The Supreme Court on Monday struck down two North Carolina congressional districts, ruling that lawmakers had violated the Constitution by relying too heavily on race in drawing them. The court rejected arguments from state lawmakers that their purpose in drawing the maps was not racial discrimination but partisan advantage. The decision was the court’s latest attempt to solve a constitutional puzzle: how to disentangle the roles of race and partisanship when black voters overwhelmingly favor Democrats. The difference matters because the Supreme Court has said that only racial gerrymandering is constitutionally suspect.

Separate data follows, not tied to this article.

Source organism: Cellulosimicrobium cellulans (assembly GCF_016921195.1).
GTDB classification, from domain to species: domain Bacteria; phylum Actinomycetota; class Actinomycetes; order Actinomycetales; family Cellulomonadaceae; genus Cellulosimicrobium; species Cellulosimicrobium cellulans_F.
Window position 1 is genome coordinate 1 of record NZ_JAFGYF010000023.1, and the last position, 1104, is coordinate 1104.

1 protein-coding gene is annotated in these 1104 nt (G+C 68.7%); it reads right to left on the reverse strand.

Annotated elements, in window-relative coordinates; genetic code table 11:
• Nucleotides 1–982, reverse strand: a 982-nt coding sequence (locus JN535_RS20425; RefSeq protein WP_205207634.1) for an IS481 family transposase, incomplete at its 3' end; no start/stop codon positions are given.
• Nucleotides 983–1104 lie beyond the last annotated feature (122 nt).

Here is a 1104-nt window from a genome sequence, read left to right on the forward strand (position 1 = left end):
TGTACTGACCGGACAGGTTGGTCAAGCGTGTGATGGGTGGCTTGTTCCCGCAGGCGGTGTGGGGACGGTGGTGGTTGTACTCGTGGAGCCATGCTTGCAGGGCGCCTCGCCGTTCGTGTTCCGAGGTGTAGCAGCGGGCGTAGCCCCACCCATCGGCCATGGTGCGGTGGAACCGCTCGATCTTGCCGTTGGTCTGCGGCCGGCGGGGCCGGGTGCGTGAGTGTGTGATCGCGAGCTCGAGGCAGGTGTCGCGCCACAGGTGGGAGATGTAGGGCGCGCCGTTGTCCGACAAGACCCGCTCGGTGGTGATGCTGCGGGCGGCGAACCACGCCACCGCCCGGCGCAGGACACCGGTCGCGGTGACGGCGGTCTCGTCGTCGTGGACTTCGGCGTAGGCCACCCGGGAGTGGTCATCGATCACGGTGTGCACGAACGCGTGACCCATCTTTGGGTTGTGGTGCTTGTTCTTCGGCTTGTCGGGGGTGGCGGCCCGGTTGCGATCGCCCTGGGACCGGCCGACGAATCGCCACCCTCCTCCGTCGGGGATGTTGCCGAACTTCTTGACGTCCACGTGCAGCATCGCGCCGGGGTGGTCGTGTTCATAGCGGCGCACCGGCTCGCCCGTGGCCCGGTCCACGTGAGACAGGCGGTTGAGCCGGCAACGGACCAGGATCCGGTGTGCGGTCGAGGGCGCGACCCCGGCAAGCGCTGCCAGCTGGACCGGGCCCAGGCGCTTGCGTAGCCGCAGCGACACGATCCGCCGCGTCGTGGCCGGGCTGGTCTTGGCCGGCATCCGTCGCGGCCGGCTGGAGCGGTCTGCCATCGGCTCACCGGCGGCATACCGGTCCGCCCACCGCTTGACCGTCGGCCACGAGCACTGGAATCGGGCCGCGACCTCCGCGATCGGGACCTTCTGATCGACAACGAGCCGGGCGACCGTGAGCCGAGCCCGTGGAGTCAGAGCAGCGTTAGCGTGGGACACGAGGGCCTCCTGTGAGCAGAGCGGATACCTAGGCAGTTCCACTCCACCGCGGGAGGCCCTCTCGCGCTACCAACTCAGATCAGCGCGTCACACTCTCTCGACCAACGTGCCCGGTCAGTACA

Election law experts said the ruling would make it easier to challenge voting districts based partly on partisan affiliations and partly on race. “This will lead to many more successful racial gerrymandering cases in the American South and elsewhere,” said Richard L. Hasen, a law professor at the University of California, Irvine.
Democrats welcomed the ruling. “This is a watershed moment in the fight to end racial gerrymandering,” Eric H. Holder Jr., the former attorney general and the chairman of the National Democratic Redistricting Committee, said in a statement. “North Carolina’s maps were among the worst racial gerrymanders in the nation.”
Conservatives complained that the Supreme Court had succeeded only in making the law murkier.